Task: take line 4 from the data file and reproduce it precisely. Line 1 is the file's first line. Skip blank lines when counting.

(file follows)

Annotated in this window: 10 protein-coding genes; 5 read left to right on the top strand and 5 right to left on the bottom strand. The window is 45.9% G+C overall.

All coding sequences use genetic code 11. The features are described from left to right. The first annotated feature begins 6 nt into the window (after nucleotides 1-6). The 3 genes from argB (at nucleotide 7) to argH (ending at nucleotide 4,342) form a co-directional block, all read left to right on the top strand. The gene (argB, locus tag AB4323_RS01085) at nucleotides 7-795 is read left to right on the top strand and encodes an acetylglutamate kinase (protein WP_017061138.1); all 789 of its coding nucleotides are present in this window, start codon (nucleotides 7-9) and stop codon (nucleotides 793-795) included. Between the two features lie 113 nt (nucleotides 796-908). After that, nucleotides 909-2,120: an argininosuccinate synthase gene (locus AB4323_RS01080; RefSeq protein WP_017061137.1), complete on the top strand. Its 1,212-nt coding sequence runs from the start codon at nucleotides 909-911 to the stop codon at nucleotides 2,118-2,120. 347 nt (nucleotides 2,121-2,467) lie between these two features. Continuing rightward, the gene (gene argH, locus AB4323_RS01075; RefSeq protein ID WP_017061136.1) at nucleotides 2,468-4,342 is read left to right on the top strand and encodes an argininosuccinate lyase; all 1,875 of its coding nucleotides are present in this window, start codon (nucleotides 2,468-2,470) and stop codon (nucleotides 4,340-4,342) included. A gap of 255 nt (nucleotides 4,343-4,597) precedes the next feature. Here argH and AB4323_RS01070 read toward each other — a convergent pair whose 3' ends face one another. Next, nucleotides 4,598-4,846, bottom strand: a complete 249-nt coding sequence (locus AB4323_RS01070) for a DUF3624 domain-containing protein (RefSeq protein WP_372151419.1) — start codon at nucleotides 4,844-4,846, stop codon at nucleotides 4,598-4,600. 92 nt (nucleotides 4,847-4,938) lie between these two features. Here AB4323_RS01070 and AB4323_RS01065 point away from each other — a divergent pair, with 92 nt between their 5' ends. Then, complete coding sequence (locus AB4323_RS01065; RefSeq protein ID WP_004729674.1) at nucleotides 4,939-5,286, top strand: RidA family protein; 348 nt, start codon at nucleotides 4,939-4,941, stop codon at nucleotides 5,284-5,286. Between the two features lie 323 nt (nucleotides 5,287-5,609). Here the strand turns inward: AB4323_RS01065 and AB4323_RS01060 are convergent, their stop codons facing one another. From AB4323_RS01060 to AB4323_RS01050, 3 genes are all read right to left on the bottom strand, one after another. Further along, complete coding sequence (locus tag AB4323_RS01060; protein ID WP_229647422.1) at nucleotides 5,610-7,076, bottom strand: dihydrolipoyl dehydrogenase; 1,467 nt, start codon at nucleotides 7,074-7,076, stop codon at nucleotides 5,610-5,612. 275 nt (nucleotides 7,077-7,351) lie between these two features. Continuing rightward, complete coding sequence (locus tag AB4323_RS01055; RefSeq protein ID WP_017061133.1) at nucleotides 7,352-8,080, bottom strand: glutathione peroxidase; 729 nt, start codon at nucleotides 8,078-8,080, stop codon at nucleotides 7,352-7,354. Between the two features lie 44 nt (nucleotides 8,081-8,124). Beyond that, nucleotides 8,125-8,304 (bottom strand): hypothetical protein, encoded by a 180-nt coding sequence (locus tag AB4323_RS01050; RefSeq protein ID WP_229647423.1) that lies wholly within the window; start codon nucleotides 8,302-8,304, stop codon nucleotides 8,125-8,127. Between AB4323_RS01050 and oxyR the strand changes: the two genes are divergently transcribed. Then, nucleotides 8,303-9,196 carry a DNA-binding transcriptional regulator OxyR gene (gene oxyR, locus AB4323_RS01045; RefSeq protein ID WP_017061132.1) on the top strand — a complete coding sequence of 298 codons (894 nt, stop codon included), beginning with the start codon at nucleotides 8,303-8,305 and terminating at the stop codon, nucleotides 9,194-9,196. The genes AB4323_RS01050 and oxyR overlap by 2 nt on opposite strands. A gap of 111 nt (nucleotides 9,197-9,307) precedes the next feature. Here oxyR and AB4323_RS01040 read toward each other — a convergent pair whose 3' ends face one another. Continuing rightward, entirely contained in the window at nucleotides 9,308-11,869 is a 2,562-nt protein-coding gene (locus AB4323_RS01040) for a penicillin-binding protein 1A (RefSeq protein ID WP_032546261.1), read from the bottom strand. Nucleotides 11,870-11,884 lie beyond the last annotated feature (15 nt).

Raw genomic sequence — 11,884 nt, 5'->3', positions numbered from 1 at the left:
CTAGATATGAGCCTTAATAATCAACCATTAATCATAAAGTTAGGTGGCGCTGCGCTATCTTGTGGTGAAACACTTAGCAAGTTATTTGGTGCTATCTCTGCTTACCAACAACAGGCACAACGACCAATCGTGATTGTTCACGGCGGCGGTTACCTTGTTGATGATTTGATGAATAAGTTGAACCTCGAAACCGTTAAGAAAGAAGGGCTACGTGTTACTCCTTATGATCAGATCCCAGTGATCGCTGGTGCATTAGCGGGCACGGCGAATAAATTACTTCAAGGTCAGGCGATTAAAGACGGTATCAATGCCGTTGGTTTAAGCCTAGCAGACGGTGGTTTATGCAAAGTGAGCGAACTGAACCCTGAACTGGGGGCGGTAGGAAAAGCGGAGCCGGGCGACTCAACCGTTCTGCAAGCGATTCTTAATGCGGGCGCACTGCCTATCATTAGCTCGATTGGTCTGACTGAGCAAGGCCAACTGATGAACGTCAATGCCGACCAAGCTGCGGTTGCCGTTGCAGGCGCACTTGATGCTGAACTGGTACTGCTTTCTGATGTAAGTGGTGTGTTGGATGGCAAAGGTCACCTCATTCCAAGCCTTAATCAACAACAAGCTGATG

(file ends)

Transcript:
CTAGATATGAGCCTTAATAATCAACCATTAATCATAAAGTTAGGTGGCGCTGCGCTATCTTGTGGTGAAACACTTAGCAAGTTATTTGGTGCTATCTCTGCTTACCAACAACAGGCACAACGACCAATCGTGATTGTTCACGGCGGCGGTTACCTTGTTGATGATTTGATGAATAAGTTGAACCTCGAAACCGTTAAGAAAGAAGGGCTACGTGTTACTCCTTATGATCAGATCCCAGTGATCGCTGGTGCATTAGCGGGCACGGCGAATAAATTACTTCAAGGTCAGGCGATTAAAGACGGTATCAATGCCGTTGGTTTAAGCCTAGCAGACGGTGGTTTATGCAAAGTGAGCGAACTGAACCCTGAACTGGGGGCGGTAGGAAAAGCGGAGCCGGGCGACTCAACCGTTCTGCAAGCGATTCTTAATGCGGGCGCACTGCCTATCATTAGCTCGATTGGTCTGACTGAGCAAGGCCAACTGATGAACGTCAATGCCGACCAAGCTGCGGTTGCCGTTGCAGGCGCACTTGATGCTGAACTGGTACTGCTTTCTGATGTAAGTGGTGTGTTGGATGGCAAAGGTCACCTCATTCCAAGCCTTAATCAACAACAAGCTGATG